Is it Possible To Add Hurricane Coverage to Insurance Policies?
Many home and business owners that live in hurricane-prone areas may wonder if it is possible to add hurricane coverage to insurance policies. According to Insurance Journal, through the end of 2020 property insurers paid out or reserved $7.7 billion for claims associated with Hurricanes Laura, Delta, and Zeta in Louisiana. There were 290,847 claims filed as of December 31, 2020, for the three hurricanes, but only 56 percent had been closed with payments made to the homeowners.
These figures do not include claims and payments made through the National Flood Insurance Program. FEMA reported in January 2021 that NFIP had paid more than $110 million in flood claims to 3,249 Louisiana policyholders. These figures were for Delta and Laura, but not Zeta. Laura, a Category 4 storm, struck Southwest Louisiana on August 27, 2020. Delta, a Category 2 storm, struck Southwest Louisiana on October 9, 2020. Zeta was also a Category 2 storm, making landfall in Terrebonne Parish on October 28, 2020.
If you are being stalled regarding your hurricane insurance claim—or your claim has been outright denied—you need a strong legal advocate. Peter Diiorio at Gulf Coast Insurance Attorneys, can help you during this difficult time. We will fight aggressively for you, your family, and your future.
Are There Different Types of Insurance Claims That Can Help Me Rebuild Following a Hurricane?
Following a hurricane, you will file a claim through your homeowner’s insurance, and if you have flood damage, through your flood insurance as well. Your flood insurance could have been purchased through the same company as your homeowner’s insurance or could have been purchased through NFIP directly.
Read your homeowner’s policy carefully to determine what level of coverage you have for hurricane damage. If you have added windstorm coverage and you also have flood insurance, you are likely to be as well-covered as possible for the hurricane damage to your home. As noted below, if you have added windstorm coverage to your homeowner’s policy you may have a significant deductible.
In addition to basic homeowner’s coverage, broad insurance coverage protects against things like burst pipes and falling objects. Special homeowner’s coverage protects against more hazards, with the exception of events like hurricanes and earthquakes. Tenant insurance applies to personal property, while comprehensive insurance provides coverage for home and personal property involving most dangers. Owners of condo units can purchase special condominium insurance, and those unable to purchase insurance due to the risky nature of their property may purchase through Louisiana Citizens Property Insurance Corporation.
Is There Such a Thing as Hurricane Insurance?
For Louisiana—and 17 other states—windstorm coverage is now being offered as a part of regular homeowner’s policies. Even if your homeowner’s policy includes windstorm (hurricane) damage, be aware that your deductible is likely to be considerably higher than your deductible for other damage.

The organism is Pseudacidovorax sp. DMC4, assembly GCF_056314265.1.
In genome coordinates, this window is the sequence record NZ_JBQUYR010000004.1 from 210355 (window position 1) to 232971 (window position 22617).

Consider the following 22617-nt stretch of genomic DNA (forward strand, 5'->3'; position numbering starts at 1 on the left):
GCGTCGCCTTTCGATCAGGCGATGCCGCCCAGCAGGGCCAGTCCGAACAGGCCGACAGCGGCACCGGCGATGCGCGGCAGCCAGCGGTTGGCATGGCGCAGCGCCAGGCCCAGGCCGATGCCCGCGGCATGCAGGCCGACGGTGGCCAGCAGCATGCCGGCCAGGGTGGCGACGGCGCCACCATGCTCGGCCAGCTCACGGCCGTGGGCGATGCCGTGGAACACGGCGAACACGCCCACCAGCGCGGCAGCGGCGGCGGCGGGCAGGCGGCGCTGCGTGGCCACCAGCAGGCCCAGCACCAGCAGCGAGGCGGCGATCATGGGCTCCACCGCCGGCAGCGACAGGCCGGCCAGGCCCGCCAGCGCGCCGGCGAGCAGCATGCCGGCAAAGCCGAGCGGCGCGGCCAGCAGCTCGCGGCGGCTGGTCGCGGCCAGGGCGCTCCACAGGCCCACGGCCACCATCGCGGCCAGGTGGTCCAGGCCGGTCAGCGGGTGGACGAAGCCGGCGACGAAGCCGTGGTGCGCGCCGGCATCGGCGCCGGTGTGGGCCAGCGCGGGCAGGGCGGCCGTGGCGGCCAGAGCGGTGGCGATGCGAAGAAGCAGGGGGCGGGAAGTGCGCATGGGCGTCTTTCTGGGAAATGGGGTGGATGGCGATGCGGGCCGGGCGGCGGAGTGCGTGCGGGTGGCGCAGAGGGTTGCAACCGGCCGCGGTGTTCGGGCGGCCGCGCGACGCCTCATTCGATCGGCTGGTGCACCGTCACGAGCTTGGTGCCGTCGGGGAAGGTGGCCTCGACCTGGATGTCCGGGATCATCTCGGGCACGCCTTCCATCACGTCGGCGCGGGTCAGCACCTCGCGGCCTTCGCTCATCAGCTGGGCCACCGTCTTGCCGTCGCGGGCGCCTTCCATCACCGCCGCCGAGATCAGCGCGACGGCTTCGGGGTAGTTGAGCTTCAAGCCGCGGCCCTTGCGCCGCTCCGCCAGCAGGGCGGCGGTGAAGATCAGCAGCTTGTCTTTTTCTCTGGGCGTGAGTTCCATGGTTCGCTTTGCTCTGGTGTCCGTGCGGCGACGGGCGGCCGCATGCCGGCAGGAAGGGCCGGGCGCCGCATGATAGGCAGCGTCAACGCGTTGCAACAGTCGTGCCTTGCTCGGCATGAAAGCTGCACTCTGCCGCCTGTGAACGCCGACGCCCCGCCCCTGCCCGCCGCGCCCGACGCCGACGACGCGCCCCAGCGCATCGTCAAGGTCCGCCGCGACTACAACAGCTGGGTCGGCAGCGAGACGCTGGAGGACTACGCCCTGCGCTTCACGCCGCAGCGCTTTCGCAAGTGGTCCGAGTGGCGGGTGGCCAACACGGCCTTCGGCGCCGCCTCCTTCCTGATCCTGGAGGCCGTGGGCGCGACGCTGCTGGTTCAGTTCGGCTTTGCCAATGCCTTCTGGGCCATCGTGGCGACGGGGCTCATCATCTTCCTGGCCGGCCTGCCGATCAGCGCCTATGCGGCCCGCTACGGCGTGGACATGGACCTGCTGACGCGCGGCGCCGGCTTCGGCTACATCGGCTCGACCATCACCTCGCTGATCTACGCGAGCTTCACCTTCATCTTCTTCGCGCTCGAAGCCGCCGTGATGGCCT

As an example, even if you have a $500 deductible on most claims, your deductible for windstorm damage can be from 1-5 percent. This means if your home is insured for $250,000, and you have a 3 percent hurricane deductible, you would have to pay the first $7,500 in damages to your home before the hurricane insurance would kick in.
What are the Homeowner’s Elections and Exclusions Regarding Hurricane Insurance Policies?
When purchasing homeowner’s insurance, it is extremely important to be knowledgeable regarding elections and exclusions. Exclusions are the things that are not covered under your standard homeowner’s policy. Your agent may not specifically tell you about these exclusions, so you should read through your policy carefully. The most common exclusions on homeowner’s policies include:
- Damage caused by flooding;
- Earthquakes or earth movement (landslides, mudflows);
- Maintenance (updating plumbing or electrical systems or replacing a leaky roof);
- The full cost of high-value items (art, jewelry, collectibles);
- Mold (generally an insurance exclusion unless the mold resulted from a covered peril);
- Pests, like insects and rodents, and
- Home-based businesses.
If you live in an area prone to flooding, hurricanes, or earthquakes, you will likely need to purchase an additional policy or add an endorsement or election to your current policy. And, although your homeowner’s policy probably includes liability insurance in the event someone is injured on your property, this coverage does not typically extend to a home-based business. This means that if a client suffers a slip and fall on your icy sidewalk while visiting your home office, your homeowner’s policy may not cover the expense.
You can add elections or endorsements to your homeowner’s policy to cover items that are typically excluded. Thus, you can add flood insurance to your homeowner’s policy as well as windstorm damage. You can increase the amount of coverage for your high-value items, and can purchase additional coverage for your home-based business. Mold can be trickier, although if you have flood insurance and do absolutely everything right, your insurer might pay for mold remediation.
How Can Gulf Coast Insurance Attorneys Help Me Following Hurricane Damage?
If your New Orleans, LA home has suffered damage from a hurricane and your insurance company is refusing to pay—or dragging its feet—Gulf Coast Insurance Attorneys can help. We understand the financial stress you are under and can alleviate much of that stress by handling your claim. If you need an advocate in your corner—someone who truly cares about your future—contact Gulf Coast Insurance Attorneys today!